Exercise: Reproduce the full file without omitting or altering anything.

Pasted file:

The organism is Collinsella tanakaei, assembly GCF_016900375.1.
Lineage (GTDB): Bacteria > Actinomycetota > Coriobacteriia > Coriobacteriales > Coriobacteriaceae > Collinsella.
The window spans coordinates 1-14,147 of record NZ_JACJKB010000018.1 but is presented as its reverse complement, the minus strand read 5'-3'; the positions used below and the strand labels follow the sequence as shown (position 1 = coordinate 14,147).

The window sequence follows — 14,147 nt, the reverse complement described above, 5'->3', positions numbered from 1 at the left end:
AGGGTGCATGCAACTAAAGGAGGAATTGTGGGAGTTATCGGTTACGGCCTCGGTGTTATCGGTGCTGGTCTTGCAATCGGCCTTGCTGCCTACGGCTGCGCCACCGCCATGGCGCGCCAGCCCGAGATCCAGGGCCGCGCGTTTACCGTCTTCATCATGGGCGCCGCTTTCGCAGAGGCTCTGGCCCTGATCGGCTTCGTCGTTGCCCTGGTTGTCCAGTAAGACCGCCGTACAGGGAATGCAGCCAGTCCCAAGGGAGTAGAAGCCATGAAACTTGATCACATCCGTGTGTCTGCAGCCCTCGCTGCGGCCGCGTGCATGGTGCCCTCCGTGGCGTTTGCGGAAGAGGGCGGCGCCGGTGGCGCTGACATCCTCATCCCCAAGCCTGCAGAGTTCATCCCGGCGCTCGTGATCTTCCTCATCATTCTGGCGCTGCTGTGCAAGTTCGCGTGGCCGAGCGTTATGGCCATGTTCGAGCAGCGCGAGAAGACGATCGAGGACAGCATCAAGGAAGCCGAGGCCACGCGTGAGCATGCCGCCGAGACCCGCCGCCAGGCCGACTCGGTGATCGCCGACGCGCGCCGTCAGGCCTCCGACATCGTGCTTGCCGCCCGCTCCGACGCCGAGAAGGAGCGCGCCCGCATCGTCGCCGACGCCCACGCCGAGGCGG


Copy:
The organism is Collinsella tanakaei, assembly GCF_016900375.1.
Lineage (GTDB): Bacteria > Actinomycetota > Coriobacteriia > Coriobacteriales > Coriobacteriaceae > Collinsella.
The window spans coordinates 1-14,147 of record NZ_JACJKB010000018.1 but is presented as its reverse complement, the minus strand read 5'-3'; the positions used below and the strand labels follow the sequence as shown (position 1 = coordinate 14,147).

The window sequence follows — 14,147 nt, the reverse complement described above, 5'->3', positions numbered from 1 at the left end:
AGGGTGCATGCAACTAAAGGAGGAATTGTGGGAGTTATCGGTTACGGCCTCGGTGTTATCGGTGCTGGTCTTGCAATCGGCCTTGCTGCCTACGGCTGCGCCACCGCCATGGCGCGCCAGCCCGAGATCCAGGGCCGCGCGTTTACCGTCTTCATCATGGGCGCCGCTTTCGCAGAGGCTCTGGCCCTGATCGGCTTCGTCGTTGCCCTGGTTGTCCAGTAAGACCGCCGTACAGGGAATGCAGCCAGTCCCAAGGGAGTAGAAGCCATGAAACTTGATCACATCCGTGTGTCTGCAGCCCTCGCTGCGGCCGCGTGCATGGTGCCCTCCGTGGCGTTTGCGGAAGAGGGCGGCGCCGGTGGCGCTGACATCCTCATCCCCAAGCCTGCAGAGTTCATCCCGGCGCTCGTGATCTTCCTCATCATTCTGGCGCTGCTGTGCAAGTTCGCGTGGCCGAGCGTTATGGCCATGTTCGAGCAGCGCGAGAAGACGATCGAGGACAGCATCAAGGAAGCCGAGGCCACGCGTGAGCATGCCGCCGAGACCCGCCGCCAGGCCGACTCGGTGATCGCCGACGCGCGCCGTCAGGCCTCCGACATCGTGCTTGCCGCCCGCTCCGACGCCGAGAAGGAGCGCGCCCGCATCGTCGCCGACGCCCACGCCGAGGCGG